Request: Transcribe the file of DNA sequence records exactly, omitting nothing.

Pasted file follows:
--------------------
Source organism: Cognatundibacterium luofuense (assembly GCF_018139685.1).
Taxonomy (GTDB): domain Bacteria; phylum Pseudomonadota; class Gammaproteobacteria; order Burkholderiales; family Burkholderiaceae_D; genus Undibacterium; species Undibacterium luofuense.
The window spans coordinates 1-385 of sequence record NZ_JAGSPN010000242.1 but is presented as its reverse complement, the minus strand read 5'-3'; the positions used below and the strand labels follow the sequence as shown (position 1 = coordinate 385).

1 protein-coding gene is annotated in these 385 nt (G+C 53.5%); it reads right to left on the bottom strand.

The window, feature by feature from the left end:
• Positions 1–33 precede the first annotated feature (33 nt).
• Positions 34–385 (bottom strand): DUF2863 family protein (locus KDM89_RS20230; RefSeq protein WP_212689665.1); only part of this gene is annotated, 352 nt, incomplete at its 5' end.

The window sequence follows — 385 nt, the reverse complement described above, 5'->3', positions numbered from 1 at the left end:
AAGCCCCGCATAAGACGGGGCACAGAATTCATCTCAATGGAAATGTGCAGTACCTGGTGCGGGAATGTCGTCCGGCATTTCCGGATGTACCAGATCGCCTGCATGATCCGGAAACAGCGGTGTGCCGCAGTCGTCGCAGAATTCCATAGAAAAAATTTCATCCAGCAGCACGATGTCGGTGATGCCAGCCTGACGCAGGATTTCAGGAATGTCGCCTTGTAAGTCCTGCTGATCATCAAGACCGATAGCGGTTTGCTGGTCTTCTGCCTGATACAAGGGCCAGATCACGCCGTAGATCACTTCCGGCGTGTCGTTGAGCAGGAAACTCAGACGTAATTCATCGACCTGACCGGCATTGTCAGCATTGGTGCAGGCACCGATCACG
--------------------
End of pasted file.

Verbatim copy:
Source organism: Cognatundibacterium luofuense (assembly GCF_018139685.1).
Taxonomy (GTDB): domain Bacteria; phylum Pseudomonadota; class Gammaproteobacteria; order Burkholderiales; family Burkholderiaceae_D; genus Undibacterium; species Undibacterium luofuense.
The window spans coordinates 1-385 of sequence record NZ_JAGSPN010000242.1 but is presented as its reverse complement, the minus strand read 5'-3'; the positions used below and the strand labels follow the sequence as shown (position 1 = coordinate 385).

1 protein-coding gene is annotated in these 385 nt (G+C 53.5%); it reads right to left on the bottom strand.

The window, feature by feature from the left end:
• Positions 1–33 precede the first annotated feature (33 nt).
• Positions 34–385 (bottom strand): DUF2863 family protein (locus KDM89_RS20230; RefSeq protein WP_212689665.1); only part of this gene is annotated, 352 nt, incomplete at its 5' end.

The window sequence follows — 385 nt, the reverse complement described above, 5'->3', positions numbered from 1 at the left end:
AAGCCCCGCATAAGACGGGGCACAGAATTCATCTCAATGGAAATGTGCAGTACCTGGTGCGGGAATGTCGTCCGGCATTTCCGGATGTACCAGATCGCCTGCATGATCCGGAAACAGCGGTGTGCCGCAGTCGTCGCAGAATTCCATAGAAAAAATTTCATCCAGCAGCACGATGTCGGTGATGCCAGCCTGACGCAGGATTTCAGGAATGTCGCCTTGTAAGTCCTGCTGATCATCAAGACCGATAGCGGTTTGCTGGTCTTCTGCCTGATACAAGGGCCAGATCACGCCGTAGATCACTTCCGGCGTGTCGTTGAGCAGGAAACTCAGACGTAATTCATCGACCTGACCGGCATTGTCAGCATTGGTGCAGGCACCGATCACG